Latest Posts in Seattle

Neighborhood Activists Pressure the City of Seattle

From Seattle 

Neighborhood Activists Pressure the City of Seattle to Do the Right Thing

In a city choked by the heavy artillery of cranes and construction crews, two Seattle residents are taking a stand in their own Queen Anne neighborhood. Jack and Louise Locke are the voice of reason during the great Seattle construction boom. They want to stop the rezoning of a single family...

Weed is not Green Energy

From Seattle

Weed is not Green Energy

Using marijuana for fun and relaxation or to aid healing for a medical condition is an issue as private as the decision to drink alcohol. It’s nobody’s business but your own. Marijuana use only gets fraught with complication when someone under the influence drives a car, operates heavy machinery or engages in every day activity that requires good...

Riding the SURF


The word surf has an etymology that connotes many meanings. Both a noun and a verb, surf is the wave that breaks upon the shore as much as it describes an action: the dude who surfs—on the crest of a wave, or by searching for information on the internet and by cruising TV networks. For Seaton Gras, the founder of the SURF Incubator in Seattle, the word Surf expands...

The Young, the Restless and the NEET

I was at a private fund-raising dinner, where I sat at next to the CEO of an early-stage technology company. The topic of of Seattle’s new light rail expansion came up. The new light rail line would provide rapid transportation between downtown Seattle and the wealthy neighborhood where the CEO lives. “The light rail will bring them close to my home,” he said.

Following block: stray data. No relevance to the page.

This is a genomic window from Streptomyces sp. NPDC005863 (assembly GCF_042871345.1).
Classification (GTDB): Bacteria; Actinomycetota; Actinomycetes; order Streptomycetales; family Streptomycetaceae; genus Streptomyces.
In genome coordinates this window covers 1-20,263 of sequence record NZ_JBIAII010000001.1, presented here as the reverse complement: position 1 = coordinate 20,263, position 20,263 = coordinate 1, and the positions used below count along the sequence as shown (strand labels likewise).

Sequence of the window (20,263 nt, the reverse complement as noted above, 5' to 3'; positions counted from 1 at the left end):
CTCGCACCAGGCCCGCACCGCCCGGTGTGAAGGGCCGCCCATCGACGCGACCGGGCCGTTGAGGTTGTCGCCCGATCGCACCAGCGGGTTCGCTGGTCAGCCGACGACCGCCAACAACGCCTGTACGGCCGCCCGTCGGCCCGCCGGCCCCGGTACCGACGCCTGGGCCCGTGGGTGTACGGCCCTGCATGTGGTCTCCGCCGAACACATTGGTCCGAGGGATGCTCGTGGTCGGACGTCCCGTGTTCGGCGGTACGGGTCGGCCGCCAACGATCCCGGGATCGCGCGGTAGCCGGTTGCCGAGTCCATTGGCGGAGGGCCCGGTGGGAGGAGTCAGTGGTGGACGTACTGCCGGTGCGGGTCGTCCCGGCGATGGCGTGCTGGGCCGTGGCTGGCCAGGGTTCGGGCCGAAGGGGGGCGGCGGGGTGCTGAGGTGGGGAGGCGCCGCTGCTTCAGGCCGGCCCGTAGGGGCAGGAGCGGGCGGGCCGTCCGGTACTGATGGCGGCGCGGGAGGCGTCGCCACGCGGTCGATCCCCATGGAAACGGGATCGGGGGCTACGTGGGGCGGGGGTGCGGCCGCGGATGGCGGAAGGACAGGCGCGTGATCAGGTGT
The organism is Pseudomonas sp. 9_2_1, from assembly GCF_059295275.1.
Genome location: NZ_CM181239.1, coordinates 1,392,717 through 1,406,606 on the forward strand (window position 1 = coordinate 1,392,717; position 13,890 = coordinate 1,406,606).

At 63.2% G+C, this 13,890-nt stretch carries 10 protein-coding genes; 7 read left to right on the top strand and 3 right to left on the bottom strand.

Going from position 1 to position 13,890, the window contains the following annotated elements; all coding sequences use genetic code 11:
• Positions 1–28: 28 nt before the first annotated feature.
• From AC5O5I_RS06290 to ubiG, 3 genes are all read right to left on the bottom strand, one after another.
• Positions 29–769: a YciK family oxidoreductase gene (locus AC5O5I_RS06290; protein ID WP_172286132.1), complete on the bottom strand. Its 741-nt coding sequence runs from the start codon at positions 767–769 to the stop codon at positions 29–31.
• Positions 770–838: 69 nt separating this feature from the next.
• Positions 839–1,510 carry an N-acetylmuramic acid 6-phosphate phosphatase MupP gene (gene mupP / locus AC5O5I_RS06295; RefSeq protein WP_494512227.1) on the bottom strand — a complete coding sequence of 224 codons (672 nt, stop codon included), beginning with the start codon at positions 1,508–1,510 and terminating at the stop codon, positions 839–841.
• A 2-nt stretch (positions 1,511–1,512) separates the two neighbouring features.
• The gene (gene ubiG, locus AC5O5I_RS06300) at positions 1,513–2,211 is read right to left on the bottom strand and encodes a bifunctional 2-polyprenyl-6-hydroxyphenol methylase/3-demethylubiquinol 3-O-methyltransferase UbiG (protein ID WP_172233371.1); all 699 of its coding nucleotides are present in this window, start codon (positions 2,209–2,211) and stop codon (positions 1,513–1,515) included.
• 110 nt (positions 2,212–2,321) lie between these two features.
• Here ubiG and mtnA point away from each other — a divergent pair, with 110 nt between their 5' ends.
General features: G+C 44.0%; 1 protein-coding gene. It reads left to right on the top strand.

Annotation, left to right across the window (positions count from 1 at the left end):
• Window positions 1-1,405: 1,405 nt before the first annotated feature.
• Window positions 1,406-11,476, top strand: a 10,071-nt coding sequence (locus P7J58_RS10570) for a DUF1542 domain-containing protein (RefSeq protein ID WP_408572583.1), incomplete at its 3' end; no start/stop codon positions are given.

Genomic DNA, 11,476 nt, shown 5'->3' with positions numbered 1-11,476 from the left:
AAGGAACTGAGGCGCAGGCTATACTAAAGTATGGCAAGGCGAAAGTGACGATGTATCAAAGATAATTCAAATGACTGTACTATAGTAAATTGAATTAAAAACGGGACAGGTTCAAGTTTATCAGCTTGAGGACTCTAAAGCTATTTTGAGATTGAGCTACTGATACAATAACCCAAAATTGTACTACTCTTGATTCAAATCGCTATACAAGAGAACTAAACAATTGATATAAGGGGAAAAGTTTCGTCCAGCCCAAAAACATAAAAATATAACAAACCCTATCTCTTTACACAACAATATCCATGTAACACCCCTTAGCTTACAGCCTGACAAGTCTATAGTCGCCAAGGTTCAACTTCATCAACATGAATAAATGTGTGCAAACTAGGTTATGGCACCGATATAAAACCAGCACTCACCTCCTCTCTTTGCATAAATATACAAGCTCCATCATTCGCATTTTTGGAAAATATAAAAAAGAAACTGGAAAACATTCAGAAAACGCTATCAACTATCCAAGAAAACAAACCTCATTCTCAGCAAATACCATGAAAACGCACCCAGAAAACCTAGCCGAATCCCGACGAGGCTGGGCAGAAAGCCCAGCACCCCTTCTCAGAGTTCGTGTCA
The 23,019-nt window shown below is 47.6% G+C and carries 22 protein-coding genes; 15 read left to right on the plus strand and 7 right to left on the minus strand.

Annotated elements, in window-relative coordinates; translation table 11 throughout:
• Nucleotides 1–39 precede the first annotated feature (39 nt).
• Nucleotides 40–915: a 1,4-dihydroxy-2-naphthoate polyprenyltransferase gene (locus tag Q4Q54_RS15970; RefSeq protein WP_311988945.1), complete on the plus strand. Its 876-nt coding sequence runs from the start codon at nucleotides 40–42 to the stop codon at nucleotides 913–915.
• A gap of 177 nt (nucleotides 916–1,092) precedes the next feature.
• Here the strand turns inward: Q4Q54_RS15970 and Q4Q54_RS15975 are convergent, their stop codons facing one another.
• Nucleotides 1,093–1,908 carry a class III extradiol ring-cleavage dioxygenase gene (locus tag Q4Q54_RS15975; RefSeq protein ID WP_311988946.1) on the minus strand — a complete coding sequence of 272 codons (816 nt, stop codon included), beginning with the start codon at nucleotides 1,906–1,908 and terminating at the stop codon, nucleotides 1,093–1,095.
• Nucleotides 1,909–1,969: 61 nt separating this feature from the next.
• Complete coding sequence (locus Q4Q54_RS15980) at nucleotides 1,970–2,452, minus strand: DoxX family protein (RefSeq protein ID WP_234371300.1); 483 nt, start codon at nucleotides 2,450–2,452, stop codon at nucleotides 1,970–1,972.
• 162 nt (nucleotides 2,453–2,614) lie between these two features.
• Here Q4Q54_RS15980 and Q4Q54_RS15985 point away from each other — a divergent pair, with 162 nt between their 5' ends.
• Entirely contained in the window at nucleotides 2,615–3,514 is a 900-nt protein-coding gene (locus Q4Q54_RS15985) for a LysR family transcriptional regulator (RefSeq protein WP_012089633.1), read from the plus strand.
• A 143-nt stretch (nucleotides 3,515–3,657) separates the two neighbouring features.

The them he referred to are the people who he would never hire or sit next to at a dinner party because they are NEET.  There is more to this story than I can share at the moment, but I can comment on the NEETs who are them—the other—those who have been cast aside by the great economic divide that only favors people who come from privileged circumstances. 

Tent City 5: A Home is Not a House

3234 17th Ave. W. occupies half a block in the trendy Interbay neighborhood, but it is not a prestigious address. In fact, it does not even warrant a mailbox. Instead of concrete condos or live-work housing mushrooming from the spot, rows of crayon-blue and khaki-green tarps stretch over camping tents pitched on wooden platforms. For some 60 people, single men and women, couples and at least two families with teenage kids, right now, these...